So a new Arduino arrived today after the connectors gave out on my older ones. It’s a cheap UNO clone and will be followed by a selection of Nano’s for various coming projects. I added support to my ESP8266 project for lightsOn, lightsOff, and setting a value for the lights on. Which can be found in the github repo. The server responds with a simple JSON string explaining the current state of the light, and can be adjusted by sending particular HTTP requests. Continue reading →
So it seems that since the Arduino WiFi module was a complete failure in the teasmade (well not complete, just unreliable and who wants their tea to be unreliable). I ordered a couple of ESP8266‘s. These are quite a hot topic at the moment, basically it’s just a serial port over wifi.
The intention is to control my book case lighting with them, so I want to do a few things while testing. Firstly the initial concept is to be able to send a RESTful command to turn a light on/off, Simple enough. Second I want to be able to send a value and have the lights set to that value e.g. 255 which will set the brightness. Third, I want to be able to have the ESP8266 send a RESTful command to a php test server elsewhere on the network. Finally, I want to be able to send a “status” message in JSON on request. Continue reading →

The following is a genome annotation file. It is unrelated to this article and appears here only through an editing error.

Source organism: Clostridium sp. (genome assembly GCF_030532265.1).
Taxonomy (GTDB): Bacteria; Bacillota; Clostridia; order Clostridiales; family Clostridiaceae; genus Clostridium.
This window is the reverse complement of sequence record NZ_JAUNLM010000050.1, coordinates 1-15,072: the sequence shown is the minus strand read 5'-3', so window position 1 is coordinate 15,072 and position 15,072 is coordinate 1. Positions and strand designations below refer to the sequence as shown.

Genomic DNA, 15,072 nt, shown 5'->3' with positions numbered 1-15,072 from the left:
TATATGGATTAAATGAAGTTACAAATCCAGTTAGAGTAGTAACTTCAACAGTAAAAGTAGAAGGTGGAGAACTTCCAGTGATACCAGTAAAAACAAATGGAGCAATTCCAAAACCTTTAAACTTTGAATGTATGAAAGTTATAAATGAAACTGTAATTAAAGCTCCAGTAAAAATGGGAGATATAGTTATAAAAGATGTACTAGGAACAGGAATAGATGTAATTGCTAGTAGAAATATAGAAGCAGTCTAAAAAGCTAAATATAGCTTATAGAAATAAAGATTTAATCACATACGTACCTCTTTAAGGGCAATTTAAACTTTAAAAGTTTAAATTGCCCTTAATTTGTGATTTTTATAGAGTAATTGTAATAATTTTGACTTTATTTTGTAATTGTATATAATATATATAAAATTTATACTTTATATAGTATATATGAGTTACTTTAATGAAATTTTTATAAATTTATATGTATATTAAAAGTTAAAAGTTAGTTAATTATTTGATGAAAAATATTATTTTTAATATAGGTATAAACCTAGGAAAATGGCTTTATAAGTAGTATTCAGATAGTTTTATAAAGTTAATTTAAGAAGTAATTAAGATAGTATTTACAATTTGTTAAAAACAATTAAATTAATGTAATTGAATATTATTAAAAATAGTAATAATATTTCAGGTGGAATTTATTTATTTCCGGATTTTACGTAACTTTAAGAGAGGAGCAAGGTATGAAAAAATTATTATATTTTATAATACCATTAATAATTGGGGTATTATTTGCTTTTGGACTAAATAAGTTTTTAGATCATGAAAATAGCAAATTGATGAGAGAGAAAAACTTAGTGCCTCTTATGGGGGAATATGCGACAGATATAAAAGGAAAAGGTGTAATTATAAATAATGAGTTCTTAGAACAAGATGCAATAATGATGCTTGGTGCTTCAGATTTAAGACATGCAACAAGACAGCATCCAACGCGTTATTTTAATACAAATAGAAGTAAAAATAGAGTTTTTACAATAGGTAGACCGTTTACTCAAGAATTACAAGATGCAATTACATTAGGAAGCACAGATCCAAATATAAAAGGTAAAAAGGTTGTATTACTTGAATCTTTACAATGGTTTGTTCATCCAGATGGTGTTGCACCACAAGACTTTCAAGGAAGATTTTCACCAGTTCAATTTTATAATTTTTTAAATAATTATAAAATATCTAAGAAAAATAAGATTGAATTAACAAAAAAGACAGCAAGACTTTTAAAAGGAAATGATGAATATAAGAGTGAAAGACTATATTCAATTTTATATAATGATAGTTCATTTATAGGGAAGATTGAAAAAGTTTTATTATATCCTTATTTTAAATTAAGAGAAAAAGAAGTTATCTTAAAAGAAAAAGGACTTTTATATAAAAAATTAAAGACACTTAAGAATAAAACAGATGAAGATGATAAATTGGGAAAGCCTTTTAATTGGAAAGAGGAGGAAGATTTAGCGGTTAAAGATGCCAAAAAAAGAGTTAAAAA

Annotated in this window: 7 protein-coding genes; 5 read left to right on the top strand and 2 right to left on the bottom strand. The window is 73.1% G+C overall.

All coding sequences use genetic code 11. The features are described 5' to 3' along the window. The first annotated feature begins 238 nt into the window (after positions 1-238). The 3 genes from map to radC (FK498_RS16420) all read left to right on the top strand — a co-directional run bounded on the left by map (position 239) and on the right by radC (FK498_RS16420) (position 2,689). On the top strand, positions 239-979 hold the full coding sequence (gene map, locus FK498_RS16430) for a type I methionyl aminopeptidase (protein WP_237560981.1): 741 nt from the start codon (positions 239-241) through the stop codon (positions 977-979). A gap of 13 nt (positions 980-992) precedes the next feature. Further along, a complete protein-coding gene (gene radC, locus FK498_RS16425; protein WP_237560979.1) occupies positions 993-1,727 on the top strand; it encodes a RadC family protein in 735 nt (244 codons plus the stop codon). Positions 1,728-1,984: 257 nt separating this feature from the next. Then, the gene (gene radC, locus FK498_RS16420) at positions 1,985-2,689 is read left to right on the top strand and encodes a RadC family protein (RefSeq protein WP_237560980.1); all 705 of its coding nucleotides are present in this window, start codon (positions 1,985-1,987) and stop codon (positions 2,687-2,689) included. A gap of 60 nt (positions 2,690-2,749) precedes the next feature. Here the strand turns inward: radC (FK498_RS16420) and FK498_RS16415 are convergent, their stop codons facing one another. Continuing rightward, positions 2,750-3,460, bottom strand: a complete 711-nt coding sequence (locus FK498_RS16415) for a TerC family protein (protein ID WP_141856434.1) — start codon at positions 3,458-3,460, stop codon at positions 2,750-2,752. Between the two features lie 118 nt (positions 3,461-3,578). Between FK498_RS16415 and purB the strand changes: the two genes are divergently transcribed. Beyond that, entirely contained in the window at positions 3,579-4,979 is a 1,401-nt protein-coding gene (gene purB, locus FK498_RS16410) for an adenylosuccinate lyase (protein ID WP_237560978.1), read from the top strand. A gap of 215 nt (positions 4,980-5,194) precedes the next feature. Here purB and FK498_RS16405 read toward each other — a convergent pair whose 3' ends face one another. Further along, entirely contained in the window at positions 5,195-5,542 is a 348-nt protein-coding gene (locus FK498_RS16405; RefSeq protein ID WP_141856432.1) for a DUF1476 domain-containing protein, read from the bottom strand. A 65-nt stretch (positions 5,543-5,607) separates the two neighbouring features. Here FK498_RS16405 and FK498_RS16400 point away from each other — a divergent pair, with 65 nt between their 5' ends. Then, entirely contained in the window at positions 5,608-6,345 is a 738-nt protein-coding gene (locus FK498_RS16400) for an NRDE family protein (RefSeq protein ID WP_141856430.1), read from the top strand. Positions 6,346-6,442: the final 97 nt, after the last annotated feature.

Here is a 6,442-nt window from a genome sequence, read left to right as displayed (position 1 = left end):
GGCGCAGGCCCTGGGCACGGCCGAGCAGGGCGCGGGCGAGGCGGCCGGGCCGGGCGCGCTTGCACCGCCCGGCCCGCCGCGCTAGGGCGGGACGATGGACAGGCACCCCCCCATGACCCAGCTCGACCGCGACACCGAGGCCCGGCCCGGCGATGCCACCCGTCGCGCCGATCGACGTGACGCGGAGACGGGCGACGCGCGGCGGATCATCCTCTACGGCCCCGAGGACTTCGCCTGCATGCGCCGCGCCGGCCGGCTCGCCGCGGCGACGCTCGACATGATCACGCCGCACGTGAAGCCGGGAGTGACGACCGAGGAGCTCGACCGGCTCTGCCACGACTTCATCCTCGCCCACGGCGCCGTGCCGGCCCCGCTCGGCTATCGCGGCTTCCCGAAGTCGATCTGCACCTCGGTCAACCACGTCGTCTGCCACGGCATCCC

I thought I’d put down a little list of my top 10 things I do with my Arduino boards at home. I’ve been experimenting a lot with ambient circuits, up cycling and things like that so you could say that these things are skewed towards that kind of thing.
- Ultrasonic Sensors – be careful with these, I bought a pack of 4 from a dodgy supplier and the MAX232 chips had a bug which causes them to overheat rapidly and they get hot enough to burn stuff. You can use these in a lot of things, I’m currently using two as the eyes for a small robot I built to keep the cat occupied.
- PIR Sensors – these are cheap and cheerful little blighters. Ambient circuits usually require some kind of human interaction, so ultrasonic and PIR are both decent ways to do that. Depending on how you direct them and mix them they can become quite an human interaction tool.
- Bluetooth HC-06 – With speeds up to 250kbps the HC-06 is perfect for fast remote serial ports which can be accessed easily from a computer or android device. The HC-06 unlike the HC-05 is reprogrammable, you can hack it in various ways messing with it’s internal setup for the serial port. This is the fastest and easiest way to add a radio to a remote device that I’ve found, and I’ve tried NRF24’s, RF12’s, Wifi shields and other means. These are certainly in the category of just works(tm).
- WS2811 RGB LED Strip – Unlike the 2801 the 2811 has individually addressable LED units, whereas the 2801 has 2 LEDs per controller. It works well with the FastLED library and lets you separate the LEDs onto individual faces of a 3D shape. They’re also significantly cheaper than BlinkM’s are and much easier to obtain in large quantities.
- Gyroscope – If your project has any moving parts, it’s a good idea to put an accelerometer in there, it can give you feedback in interesting ways. Very useful to have on around.